Kroker/Weinstein: Data Trash Book Review (1995)

DATA TRASH
Arthur Kroker & Michael Weinstein [New World Perspectives – Montreal 1994]
(Review published in Alien Underground 0.1, 1995)

“Take your choice: The VR Helmet or the disciplinary state” [Read more →]

Critical Art Ensemble: The Electronic Disturbance (Autonomedia, 1994)

Review from Alien Underground 0.0, London 1994
by Flint Michigan

Critical Art Ensemble:
The Electronic Disturbance
(Autonomedia, 1994)
A collection of 6 essays that take a look at the changing face of resistance in the now much hyped technological age with its electronic spaces that are creating social conditions that the CAE like to call liquescence. On a first flick this collection looks like one more revamping of the Deleuze and Guattari vocabulary with a nod to everyones best mates – the Situationist International. [Read more →]

Cabaret Voltaire:

The Attic Tapes 1974-1978 [Mute- Grey Area]

Slipstreamed out a little by the recent art world worship of TG, this 3CD release of early Cabs material is something of a crucial release. Never ones for the limelight and shying away from the expressionistic excesses of performance art that propelled TG into public view, CV got on with making experiments in their early years that are as provocative if not ‘better’ produced than the tracks they began to commit to vinyl from 1978. This collection of tracks highlights what’s missing in music-practice these days: a blissful lack of conceited self-consciousness and a determination to use the force of sound as a means to change consciousness rather than to trade in ‘sign value’. [Read more →]

MEAN FROM AN END – on recent Mille Plateaux releases

Various: Modulation and Transformation 3
Gas: Zauberberg
Terre Thaemlitz: Means From An End

“What we are interested in is the dimension of otherness, alteration. There is a constant displacement and this displacement as such is what we are interested in, the fact that we are disconcerted, put out of time, caught on the wrong foot… Yes, the absence of a locus”
Lyotard: Driftworks

1. (Grey-blue) With music we can change the world; subtle changes of perception, shifting an outlook that can no longer be solidified, coherent or self-orienting. We turn instead to an outside: a large window… several horizons… adjectives and vision absconding through red solarised trees. Blanked-out and suspended on other plateaux, listening to music as it fragments and molecularises, creates strata from that which was previously discarded, incommunicable and redundant. Seemingly disorganised sound containing elements of spontaneity and extemporisation, entices us away from doctrinaire and inflexible traditions towards fragmenting and molecularising sound composed into intermittent structures and hidden pools that draw out a shadowplay materiality of experimentation and transformation. [Read more →]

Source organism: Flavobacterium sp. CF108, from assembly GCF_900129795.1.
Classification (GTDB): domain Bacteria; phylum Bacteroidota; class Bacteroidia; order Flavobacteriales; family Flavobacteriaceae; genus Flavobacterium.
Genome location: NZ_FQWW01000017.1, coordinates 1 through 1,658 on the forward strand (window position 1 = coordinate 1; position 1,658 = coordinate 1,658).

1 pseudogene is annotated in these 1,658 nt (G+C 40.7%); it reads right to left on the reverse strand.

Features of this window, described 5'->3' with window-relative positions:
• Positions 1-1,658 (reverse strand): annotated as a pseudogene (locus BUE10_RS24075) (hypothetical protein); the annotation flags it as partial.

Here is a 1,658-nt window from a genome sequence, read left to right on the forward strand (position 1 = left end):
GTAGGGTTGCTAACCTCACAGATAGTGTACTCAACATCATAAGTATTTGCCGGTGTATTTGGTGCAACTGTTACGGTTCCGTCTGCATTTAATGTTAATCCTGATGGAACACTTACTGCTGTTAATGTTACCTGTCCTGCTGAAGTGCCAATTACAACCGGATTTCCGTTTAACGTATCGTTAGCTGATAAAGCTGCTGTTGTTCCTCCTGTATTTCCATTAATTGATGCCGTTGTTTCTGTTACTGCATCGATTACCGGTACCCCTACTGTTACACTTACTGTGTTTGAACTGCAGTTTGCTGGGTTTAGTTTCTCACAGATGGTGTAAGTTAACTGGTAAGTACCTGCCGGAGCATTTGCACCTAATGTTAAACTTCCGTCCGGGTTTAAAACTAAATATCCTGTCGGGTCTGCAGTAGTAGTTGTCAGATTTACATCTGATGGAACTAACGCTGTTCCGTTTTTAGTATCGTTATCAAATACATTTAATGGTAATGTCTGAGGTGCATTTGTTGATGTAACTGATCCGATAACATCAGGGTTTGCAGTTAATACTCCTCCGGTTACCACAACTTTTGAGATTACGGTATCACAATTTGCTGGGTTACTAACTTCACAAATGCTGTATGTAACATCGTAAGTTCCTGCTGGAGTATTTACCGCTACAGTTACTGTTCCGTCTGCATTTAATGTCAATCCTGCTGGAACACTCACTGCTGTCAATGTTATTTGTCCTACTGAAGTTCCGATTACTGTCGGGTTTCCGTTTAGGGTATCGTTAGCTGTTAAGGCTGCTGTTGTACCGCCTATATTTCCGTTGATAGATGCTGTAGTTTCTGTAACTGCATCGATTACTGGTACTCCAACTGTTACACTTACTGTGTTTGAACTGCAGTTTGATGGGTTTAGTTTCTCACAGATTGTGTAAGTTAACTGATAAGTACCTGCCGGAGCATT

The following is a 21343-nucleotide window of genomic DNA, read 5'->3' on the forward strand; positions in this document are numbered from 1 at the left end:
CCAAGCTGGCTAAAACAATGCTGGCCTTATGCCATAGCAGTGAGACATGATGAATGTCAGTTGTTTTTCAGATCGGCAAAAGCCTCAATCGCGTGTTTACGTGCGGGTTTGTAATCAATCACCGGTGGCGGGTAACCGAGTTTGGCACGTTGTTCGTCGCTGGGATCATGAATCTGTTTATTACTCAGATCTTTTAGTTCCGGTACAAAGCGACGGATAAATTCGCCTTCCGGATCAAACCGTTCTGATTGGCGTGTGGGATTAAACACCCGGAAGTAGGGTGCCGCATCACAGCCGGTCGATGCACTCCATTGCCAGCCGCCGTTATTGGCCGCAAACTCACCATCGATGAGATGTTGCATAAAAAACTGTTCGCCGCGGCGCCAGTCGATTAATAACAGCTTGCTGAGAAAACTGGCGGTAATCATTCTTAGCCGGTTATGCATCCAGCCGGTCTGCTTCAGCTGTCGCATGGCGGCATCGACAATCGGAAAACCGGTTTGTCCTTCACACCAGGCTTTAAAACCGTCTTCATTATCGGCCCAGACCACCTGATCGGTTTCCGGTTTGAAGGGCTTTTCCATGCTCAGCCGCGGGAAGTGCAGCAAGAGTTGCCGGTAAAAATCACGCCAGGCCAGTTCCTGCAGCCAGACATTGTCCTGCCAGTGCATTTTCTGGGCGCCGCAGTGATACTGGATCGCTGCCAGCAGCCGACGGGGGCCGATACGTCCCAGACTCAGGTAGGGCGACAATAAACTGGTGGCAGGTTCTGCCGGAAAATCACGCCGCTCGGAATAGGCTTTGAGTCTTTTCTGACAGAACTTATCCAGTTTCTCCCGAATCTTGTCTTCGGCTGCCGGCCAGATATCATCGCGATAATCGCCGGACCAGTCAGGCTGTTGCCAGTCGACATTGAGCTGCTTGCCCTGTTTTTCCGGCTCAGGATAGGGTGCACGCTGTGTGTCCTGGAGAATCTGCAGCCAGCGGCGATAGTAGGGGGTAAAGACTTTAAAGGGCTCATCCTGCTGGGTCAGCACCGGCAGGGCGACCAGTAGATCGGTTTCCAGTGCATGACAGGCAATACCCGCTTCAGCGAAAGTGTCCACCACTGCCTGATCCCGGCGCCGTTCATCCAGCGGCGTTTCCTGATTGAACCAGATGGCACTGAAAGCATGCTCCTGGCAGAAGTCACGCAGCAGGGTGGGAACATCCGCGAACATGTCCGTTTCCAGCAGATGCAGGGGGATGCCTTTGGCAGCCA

WE CALLED IT TECHNO

WE CALLED IT TECHNO: New Order: Video 586 [Touch]
A 20 minute long studio dabble from New Order recorded as a test for Blue Monday but shifted to the role of Hacienda video soundtrack finds here its first vinyl release. An intriguing track that marked the onset of a recombinant disco music shot through with a waning punk ethos. This move by New Order (circa 1982) really was disliked at the time by many in the rock mindset but listening back this track manages to retain something of its original neu-funk impact. Wavering on the borderline. [Read more →]

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